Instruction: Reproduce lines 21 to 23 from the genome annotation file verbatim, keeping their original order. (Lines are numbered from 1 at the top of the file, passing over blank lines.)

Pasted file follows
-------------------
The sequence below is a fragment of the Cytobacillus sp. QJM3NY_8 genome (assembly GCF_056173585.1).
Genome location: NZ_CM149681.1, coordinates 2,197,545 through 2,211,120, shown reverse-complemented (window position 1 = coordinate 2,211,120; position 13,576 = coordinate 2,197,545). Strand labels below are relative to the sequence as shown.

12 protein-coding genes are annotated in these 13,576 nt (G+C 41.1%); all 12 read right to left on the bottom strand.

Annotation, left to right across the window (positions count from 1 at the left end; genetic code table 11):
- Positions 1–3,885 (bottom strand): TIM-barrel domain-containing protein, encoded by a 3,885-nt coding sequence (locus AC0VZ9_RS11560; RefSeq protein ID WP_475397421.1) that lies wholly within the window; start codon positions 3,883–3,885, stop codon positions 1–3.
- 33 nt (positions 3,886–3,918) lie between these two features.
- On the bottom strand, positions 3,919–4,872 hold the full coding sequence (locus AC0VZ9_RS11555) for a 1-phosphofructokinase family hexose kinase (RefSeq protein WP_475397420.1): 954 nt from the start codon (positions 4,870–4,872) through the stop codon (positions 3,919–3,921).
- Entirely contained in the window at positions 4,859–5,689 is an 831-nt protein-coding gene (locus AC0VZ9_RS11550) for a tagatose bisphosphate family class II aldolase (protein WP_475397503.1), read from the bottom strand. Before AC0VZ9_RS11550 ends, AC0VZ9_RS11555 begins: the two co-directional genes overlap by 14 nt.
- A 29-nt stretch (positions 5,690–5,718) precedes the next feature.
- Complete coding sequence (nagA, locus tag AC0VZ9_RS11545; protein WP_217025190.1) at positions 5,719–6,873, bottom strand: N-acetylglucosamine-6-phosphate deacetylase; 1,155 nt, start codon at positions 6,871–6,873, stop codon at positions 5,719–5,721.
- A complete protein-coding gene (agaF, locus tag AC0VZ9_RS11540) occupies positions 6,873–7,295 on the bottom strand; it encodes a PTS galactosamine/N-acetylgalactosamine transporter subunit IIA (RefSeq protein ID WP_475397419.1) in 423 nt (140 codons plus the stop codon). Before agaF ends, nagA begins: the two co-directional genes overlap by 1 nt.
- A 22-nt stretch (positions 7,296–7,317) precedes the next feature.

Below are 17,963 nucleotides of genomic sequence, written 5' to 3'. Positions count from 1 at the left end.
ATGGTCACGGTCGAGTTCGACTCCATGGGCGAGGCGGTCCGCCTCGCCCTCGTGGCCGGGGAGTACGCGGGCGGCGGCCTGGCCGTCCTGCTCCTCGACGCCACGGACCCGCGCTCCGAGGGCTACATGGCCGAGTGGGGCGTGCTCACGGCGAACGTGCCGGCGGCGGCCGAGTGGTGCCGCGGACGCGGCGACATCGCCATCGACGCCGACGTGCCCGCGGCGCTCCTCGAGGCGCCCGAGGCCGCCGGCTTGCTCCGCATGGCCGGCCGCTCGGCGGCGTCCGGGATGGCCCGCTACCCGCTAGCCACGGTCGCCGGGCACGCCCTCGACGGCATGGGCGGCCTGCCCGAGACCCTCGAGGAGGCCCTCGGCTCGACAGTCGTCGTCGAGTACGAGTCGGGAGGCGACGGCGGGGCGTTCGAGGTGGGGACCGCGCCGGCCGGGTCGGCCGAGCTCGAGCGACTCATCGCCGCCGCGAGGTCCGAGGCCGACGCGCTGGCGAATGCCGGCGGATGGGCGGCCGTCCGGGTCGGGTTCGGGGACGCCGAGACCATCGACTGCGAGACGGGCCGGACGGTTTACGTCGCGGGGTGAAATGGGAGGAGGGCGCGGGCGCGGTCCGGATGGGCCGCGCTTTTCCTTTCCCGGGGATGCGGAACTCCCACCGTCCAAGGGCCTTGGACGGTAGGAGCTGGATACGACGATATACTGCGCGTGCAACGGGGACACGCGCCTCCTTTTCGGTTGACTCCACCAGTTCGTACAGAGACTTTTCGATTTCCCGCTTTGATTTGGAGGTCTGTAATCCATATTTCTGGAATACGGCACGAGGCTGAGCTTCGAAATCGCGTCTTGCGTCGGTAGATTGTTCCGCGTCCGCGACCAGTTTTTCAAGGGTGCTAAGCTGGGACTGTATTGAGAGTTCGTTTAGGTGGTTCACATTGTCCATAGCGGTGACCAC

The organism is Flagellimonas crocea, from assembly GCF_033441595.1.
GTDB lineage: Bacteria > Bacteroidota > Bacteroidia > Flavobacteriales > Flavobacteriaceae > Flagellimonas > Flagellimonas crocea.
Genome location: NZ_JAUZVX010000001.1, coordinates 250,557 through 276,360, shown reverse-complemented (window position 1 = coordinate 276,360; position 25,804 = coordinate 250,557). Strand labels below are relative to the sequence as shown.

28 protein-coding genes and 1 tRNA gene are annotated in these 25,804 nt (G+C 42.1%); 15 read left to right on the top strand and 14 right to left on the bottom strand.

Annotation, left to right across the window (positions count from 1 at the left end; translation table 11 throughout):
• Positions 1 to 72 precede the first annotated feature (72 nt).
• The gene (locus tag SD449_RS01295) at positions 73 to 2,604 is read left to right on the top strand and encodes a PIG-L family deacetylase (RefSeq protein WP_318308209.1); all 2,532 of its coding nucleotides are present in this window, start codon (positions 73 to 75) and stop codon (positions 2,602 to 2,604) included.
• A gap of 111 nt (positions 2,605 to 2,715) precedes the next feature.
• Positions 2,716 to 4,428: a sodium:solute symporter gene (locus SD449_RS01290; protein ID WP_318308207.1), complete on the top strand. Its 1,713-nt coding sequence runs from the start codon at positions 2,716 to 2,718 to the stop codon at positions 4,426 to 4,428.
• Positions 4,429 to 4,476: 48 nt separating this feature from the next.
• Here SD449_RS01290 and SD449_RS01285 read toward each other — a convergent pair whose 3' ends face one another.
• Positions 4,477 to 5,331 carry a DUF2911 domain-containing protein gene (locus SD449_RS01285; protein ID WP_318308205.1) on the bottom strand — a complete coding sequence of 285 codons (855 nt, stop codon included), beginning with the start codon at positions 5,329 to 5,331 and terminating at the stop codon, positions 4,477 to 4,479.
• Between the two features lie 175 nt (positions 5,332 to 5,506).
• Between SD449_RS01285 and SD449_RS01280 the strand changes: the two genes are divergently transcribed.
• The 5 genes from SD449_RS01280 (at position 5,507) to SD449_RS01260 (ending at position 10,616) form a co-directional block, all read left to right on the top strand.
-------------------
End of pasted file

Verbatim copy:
• The gene (locus tag SD449_RS01295) at positions 73 to 2,604 is read left to right on the top strand and encodes a PIG-L family deacetylase (RefSeq protein WP_318308209.1); all 2,532 of its coding nucleotides are present in this window, start codon (positions 73 to 75) and stop codon (positions 2,602 to 2,604) included.
• A gap of 111 nt (positions 2,605 to 2,715) precedes the next feature.
• Positions 2,716 to 4,428: a sodium:solute symporter gene (locus SD449_RS01290; protein ID WP_318308207.1), complete on the top strand. Its 1,713-nt coding sequence runs from the start codon at positions 2,716 to 2,718 to the stop codon at positions 4,426 to 4,428.